Some more information
For all practical purposes the NEW, modern names for birds, as listed in the BIRD INDEX, should be used.
Navigation through the bird pages
Since we moved to Australia in January 2003, we have developed an interest in the birds around us. Here we collect records of sightings and photos of birds. Obviously, this collection cannot be complete in any way. There are different ways of accessing the information on birds:
- If a name is known, by using the Bird Index;
- alternatively, the search engine in the top-level header can be used;
- if one knows the scheme by M. Morcombe of sub-dividing all Australian species into 26 family groups, one can navigate directly to the pages describing individual birds by clicking on the number of the family group in the second-tier header;
- for the same purpose the family group table can be used;
- those who know what a bird looks like, but don't know a name, can try to identify birds on the thumbnails page (note that there are thumbnails only for species of which we have reasonably good photos).
Structure of bird pages
There is a separate page describing how bird pages are structured.
Some bird species can hybridise, such as e.g.
Rosellas with Eastern Rosellas.
See also the example of a hybrid Scaly-breasted/Musk
Hybrids of different species are usually mules (infertile). Since
there can be only one generation of hybrids, no gradations are
observed in colour patterns in areas were the different species
This is different from the hybridisation of different races or subspecies of one bird species. In such cases fertile offspring is produced and there are, or can be, gradations in characteristics and colours. This is the case, e.g., for the various types of Australian Ringneck. There is a gradual transition from the so-called "Port Lincoln Parrot" (i.e. the nominate race) and the "Mallee Ringneck". For images showing this, have a look at the page on Australian Ringnecks.
Birds with deformities are observed only rarely, because they have a hard time surviving in nature. So far we have encountered three examples (two in Australia, one in Oman), all of which show deformities of the bill:
On these pages we use the term "sighting" to describe where a bird species was seen. This is distinguished from "habitat" information, which describes the range where a species is found and which type of environment it prefers.
Not being ornithologists and without prior experience with Australian wildlife we may make the occasional mistake in identifying species. These are ours, not the field guides', and tips from more experienced Australian bird watchers are very welcome.
Camera and Lenses
The equipment used by us is entirely non-professional. From 2003 to 2005 we used almost exclusively an old-fashioned, all-manual 36x24 mm Nikon FM2 camera. The only electronic equipment it has is a built-in light meter, which is independent of the (mechanical) shutter and blend selection.
Bird photos were usually made with a 70-210 mm tele-zoom lens with a starting blend of 4.0. Only very few photos were obtained with a 28-70 mm zoom lens with a macro setting. Both zoom lenses have 55 mm objective lenses (standard, non-professional equipment).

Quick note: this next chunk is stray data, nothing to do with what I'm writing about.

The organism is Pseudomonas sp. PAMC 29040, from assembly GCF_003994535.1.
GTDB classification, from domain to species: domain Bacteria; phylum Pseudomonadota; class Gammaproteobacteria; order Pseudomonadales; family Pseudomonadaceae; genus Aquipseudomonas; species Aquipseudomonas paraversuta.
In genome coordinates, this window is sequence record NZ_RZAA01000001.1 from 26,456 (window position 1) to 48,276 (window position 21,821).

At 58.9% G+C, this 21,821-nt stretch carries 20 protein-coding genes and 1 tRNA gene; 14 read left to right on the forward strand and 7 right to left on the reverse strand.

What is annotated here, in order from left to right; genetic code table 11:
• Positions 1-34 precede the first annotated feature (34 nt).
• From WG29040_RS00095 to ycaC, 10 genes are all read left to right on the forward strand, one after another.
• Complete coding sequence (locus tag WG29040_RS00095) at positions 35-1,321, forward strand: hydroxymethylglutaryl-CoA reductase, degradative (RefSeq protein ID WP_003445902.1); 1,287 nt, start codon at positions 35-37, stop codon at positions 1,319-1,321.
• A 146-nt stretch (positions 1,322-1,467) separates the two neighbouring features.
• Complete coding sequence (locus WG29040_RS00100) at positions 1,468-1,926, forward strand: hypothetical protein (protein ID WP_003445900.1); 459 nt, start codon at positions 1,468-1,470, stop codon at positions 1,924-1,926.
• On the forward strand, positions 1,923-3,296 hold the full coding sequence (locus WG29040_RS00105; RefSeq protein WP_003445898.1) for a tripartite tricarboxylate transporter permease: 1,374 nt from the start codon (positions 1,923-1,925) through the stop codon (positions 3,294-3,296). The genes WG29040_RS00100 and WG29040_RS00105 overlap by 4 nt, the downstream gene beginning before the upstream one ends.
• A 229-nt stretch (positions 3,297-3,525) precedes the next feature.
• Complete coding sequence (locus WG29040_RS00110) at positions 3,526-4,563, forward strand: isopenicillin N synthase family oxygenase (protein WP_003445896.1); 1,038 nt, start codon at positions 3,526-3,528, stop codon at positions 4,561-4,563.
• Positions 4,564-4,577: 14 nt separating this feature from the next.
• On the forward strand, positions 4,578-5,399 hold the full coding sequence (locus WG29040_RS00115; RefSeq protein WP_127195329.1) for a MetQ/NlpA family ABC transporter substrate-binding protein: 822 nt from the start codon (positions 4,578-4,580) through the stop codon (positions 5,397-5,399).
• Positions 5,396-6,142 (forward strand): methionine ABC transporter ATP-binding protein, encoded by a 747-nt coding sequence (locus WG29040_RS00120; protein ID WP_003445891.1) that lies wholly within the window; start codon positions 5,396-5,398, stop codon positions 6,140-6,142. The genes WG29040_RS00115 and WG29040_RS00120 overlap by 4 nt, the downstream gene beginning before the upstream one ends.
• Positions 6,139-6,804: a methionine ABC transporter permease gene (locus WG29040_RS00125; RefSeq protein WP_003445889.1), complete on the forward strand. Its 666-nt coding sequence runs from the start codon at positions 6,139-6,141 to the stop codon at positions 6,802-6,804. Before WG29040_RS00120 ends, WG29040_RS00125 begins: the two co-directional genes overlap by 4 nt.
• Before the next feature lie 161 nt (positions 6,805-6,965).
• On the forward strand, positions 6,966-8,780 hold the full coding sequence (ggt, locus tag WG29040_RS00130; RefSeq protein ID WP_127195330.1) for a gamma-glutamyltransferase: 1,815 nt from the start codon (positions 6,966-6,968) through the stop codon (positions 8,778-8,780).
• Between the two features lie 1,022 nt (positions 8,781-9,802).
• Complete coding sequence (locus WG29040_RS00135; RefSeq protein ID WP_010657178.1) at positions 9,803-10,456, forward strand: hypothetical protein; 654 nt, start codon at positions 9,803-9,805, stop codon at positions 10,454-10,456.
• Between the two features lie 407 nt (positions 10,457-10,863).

On 19 December 2005 we made the switch to digital photography. using a Sony DSC-H1, with a 32-400 mm equivalent zoom (up to 12x magnification) and 2500x2000 image pixels.
In December 2007 the DSC-H1 was replaced by a DSC-H9, now with a 32-500 mm zoom (up to 15x magnification) and about 3250x2450 pixels.
The next upgrade, to a Canon EOS 1000D camera with a 75-300 mm telezoom and a 10-megapixel CCD, came in November 2009.
Basically all photos prior to 19/12/2005 have been made with Fuji Color or, more recently, Fuji Sensia (I or II) 100 ASA slide film.
Together with the light-consuming, low-power zoom lenses, such a slow film is not optimal for bird photography, but one can see that they did their job.
It is equally clear that the use of a digital camera with a powerful tele-zoom and a light-sensitive CCD makes life a lot easier.
All old photos shown on these pages are low-resolution digital scans of slides. All photos for which no credits are given were taken by Michael.
All photos are obtained in the birds' natural habitat, without interference and thus with minimum impact, not even climbing trees (although we will not shy away from taking photos through a window of our house, if a bird happens to sit just outside).
No setups are used of any kind. Except for a few shots of birds taken in captivity (which are labeled as such), all photos were taken without artificial helps or constraints. No motion detectors, no camera motor or winder, no filters other than a colour-neutral UV rejection filter were or are used. Birds are not unduly disturbed by us (which might, for example, lead to them abandoning their nests).
No camouflage clothing, tents, hideouts or other disguises are used either. If the birds won't accept us as part of their environment, they will not be spotted or photographed by us. This implies that we will not be able to show, for example, photos of eggs of birds nesting in tree hollows.
Birds are neither trapped nor captured to obtain good photos (as is the case in some professional animal photography or films).